Selection 1: Love Walked In (I & G Gershwin)
First solo Tubby Hayes, second with the more abrasive tone, Ronnie Scott.
Selection 2: If This Isn’t Love (Harburg-Lane)
Tubby Hayes (ts, vib & fl), Ronnie Scott (ts), Terry Shannon (p), Kenny Napper (b) Phil Seamen (d) recorded London June 23rd and July 3rd, 1959 engineer Michael Mailles..
British jazz, but nothing especially British in the song choices, all well-known standards. Tubby Hayes is at his most energetic here. Just when you think he can’t go any faster.. he overtakes himself on the inside. A decade his elder, Ronnie Scott gives him a run for his money, as the two dutifully deliver the standard opening statements of the melody and, without further ado, step on to the racetrack. Other titles include Tubby on Flute and vibraphone, and whilst versatility was generally considered “a good thing”, it’s the tenor where Tubby excels. Cockney garrulous someone once described him, and no worse for that.
After the Esquire I thought it can’t get any worse, then this comes along. It’s not even Swinging Sixties Britain, cool Britannia, it’s Charles Dickens Britain, morning coat and top hat, chimney sweeps dancing on rooftops, rampant pox, Jack the Ripper welcomes you to London as he draws his cloak around you. About as British as the queue for entry to the Tower of London. The design is by one Ken Deardoff, drawn by Chas Slackman. Ken takes the bullet.
Imagine a great cover from LJC’s new audiophile venture Pressing Matters. Each beautifully packaged title contains four hyper-audiophile 78rpm disks pressed on 250gm virgin vinyl, accompanied by original photographs, lovingly restored and converted into lifesize three-dimensional holographic projections. Limited to only one hundred numbered copies, be the envy of all your friends, order today.
OK that cover is rubbish too, five minutes in Photoshop, but you have to admit it is more, more…colourful… At a pinch you can pick up the Eighties Jasmine reissue – with the Tempo cover – for not many pesos, but it’s not the original and you will always know it. But the original Tempo release, which has altogether more class, will set you back a tidy sum, though it is cover you would want to own
Vinyl: JLP 34 US Jazzland release The Jazz Couriers – The Message From Britain, released in the UK as Tempo TAP 26 The Jazz Couriers – The Last Word
US Jazzland pressings tend to be “variable in quality” but this sample seems excellent. Not quite up to the standard of British Decca-pressed Tempo, but better than the much later Jasmine reissue and other Jazzlands in my collection.
It is said the original tapes of Tony Hall’s Tempo Records were lost during a Decca reorganisation in the Seventies, which may in part account for the extraordinary price Tempo’s command today. This US Jazzland , dating from the early Sixties, will have been mastered from a fresh copy tape of the original recording, before it became lost. This offers the intriguing prospect that what you listen to here on the US Jazzland pressing is sonically closer to the UK original recording than either later reissues or CD.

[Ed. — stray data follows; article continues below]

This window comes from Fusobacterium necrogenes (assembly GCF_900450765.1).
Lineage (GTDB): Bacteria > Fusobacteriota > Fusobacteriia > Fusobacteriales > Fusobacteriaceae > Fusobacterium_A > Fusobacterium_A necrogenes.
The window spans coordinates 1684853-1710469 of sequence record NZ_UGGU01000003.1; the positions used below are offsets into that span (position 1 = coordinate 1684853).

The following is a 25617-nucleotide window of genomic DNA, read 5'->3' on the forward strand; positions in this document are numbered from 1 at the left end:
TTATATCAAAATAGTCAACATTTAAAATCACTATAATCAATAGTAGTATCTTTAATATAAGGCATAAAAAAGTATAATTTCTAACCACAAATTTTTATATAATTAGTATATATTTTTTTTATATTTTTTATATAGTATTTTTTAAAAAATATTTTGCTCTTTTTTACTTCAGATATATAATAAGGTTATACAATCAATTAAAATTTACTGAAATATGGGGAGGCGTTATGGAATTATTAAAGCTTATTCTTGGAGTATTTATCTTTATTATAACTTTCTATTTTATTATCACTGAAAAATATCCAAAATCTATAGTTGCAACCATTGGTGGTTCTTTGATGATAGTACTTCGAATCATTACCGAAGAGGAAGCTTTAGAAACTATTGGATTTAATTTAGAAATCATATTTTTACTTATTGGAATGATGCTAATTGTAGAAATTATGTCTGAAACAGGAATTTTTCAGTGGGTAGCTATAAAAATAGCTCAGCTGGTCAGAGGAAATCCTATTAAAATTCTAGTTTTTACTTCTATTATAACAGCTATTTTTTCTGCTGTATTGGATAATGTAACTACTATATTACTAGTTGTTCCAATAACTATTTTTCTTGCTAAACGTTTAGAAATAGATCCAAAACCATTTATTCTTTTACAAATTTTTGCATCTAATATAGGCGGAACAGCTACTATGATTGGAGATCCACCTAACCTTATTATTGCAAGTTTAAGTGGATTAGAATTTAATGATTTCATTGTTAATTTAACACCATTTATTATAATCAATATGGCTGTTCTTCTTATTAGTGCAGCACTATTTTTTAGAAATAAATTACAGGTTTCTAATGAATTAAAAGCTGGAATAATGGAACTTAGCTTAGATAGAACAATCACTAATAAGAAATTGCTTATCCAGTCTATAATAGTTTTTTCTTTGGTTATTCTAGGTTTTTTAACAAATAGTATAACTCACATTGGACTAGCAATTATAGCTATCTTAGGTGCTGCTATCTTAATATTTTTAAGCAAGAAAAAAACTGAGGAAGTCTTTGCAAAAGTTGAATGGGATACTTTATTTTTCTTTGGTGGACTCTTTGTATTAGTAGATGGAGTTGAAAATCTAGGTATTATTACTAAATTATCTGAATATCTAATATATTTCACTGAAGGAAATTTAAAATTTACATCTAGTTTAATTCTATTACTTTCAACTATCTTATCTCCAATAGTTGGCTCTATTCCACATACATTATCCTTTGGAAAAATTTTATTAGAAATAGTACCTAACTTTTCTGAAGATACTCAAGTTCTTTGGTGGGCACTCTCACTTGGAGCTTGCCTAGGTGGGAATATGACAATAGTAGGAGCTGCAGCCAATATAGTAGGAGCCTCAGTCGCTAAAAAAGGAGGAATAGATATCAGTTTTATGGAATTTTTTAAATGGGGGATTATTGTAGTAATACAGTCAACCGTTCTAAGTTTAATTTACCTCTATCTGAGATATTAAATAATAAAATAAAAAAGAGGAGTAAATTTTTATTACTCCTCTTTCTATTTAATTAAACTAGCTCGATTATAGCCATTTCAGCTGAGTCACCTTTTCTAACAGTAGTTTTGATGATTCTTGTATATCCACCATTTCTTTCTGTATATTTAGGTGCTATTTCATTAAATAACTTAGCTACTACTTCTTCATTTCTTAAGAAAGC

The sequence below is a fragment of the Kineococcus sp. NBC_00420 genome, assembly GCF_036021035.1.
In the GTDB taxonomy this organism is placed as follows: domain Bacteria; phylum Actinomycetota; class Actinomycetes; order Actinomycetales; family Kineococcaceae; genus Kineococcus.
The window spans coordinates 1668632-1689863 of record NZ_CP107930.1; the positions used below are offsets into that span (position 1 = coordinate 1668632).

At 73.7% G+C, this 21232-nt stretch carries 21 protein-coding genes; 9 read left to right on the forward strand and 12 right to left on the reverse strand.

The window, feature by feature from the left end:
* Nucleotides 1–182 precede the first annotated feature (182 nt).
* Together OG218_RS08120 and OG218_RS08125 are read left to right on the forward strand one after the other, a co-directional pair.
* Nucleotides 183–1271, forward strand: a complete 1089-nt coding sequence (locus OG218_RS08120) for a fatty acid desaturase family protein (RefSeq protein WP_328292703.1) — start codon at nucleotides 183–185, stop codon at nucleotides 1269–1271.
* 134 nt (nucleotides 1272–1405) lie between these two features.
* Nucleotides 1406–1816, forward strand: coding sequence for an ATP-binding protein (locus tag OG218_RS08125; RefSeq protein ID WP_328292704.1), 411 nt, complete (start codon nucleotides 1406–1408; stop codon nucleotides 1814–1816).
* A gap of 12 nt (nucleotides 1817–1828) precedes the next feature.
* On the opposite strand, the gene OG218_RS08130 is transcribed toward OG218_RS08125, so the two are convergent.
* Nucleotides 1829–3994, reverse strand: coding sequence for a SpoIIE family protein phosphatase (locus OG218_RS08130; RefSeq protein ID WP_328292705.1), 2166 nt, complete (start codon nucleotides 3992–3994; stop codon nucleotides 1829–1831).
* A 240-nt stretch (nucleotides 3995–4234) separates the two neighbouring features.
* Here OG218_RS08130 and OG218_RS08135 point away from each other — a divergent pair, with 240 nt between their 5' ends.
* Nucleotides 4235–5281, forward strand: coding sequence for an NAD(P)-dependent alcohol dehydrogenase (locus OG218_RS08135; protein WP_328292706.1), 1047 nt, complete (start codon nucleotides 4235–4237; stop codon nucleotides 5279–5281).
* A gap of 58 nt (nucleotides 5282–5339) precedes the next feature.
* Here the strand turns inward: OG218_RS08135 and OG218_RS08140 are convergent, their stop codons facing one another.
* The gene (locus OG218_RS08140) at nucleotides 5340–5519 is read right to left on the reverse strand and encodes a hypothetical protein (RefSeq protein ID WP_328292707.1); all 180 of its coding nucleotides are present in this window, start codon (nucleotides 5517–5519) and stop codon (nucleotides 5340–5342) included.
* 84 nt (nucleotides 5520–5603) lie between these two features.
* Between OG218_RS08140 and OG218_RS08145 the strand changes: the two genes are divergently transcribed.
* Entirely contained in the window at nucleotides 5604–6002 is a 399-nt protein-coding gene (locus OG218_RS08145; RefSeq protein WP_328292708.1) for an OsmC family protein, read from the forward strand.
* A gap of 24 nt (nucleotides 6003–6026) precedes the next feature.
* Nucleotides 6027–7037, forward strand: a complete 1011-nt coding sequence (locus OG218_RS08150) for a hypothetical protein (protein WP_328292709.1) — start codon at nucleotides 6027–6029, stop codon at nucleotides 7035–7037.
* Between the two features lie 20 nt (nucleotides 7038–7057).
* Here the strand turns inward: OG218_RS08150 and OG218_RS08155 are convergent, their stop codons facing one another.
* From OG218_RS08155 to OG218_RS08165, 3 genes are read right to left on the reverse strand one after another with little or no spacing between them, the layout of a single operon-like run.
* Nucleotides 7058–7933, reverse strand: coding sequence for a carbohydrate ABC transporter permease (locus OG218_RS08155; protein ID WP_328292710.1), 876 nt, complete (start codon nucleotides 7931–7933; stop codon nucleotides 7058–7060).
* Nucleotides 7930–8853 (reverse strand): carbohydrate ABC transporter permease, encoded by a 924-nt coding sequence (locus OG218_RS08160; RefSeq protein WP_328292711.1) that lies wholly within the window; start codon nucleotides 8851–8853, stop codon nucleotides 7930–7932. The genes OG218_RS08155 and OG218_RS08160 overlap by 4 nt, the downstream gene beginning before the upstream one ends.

The Message From Britain is “Listen Up, Dudes, Tubbs Speaks”
Condition Sleeve: E (Really nice, little light ringwear, number written on top back of sleeve. Condition Record: E+ (Small non-playing surface mark Side 2, Track 1. Other than this superb) Have played this all the way through. Superb Audio Quality! Original US Mono issue LP pressed on thick heavy gauge high quality vinyl
The seller was no doubt equally embarrassed by the cover, to the extent that the picture they used on Ebay was merely the label, omitting the cover altogether, say no more.
They say you can not judge a book by its cover, even less can you judge an LP by its cover, but this cover is completely undermined the market value of the vinyl. Relatively easy find on-line, no one will envy you with that cover.
Nice great-sounding copy, a pleasure to hear Tubbs so nicely recorded. I’m pleased, especially with the price. For a fraction of the cost of the Tempo, if you can live with Mr Micawber on the cover.
May possibly turn a few heads at the East London DJ Jazz Collective, but elsewhere not enough people know much about Tubbs or British Jazz, which is a pity. Edward Brian “Tubby” Hayes stands comparison with the best of his American counterparts.
UPDATE June 17, 2013
Ebay seller claim of “original” status open to question.
Cover is original as probably are the paper labels, though not the pressing, which would normally be Deep Groove. Could be a reissue for Orpheum Productions, who bought the Riverside catalogue around 1966. Undetermined whether the pressing was by a legacy original stamper or remastered from tape – you would need to own a DG original to compare the matrix side by side.
On close examination, in addition to the faint handwritten matrix, the run out does contain a machine-stamp code letters “RI” on both sides,. “Riverside”? A contract pressing? Could it still be “original”?
Oh that mischievous word “original”
UPDATE 2 June 19th 2013
Three or four Popsike entries mention or show Deep Groove
The odds favour DG as the original.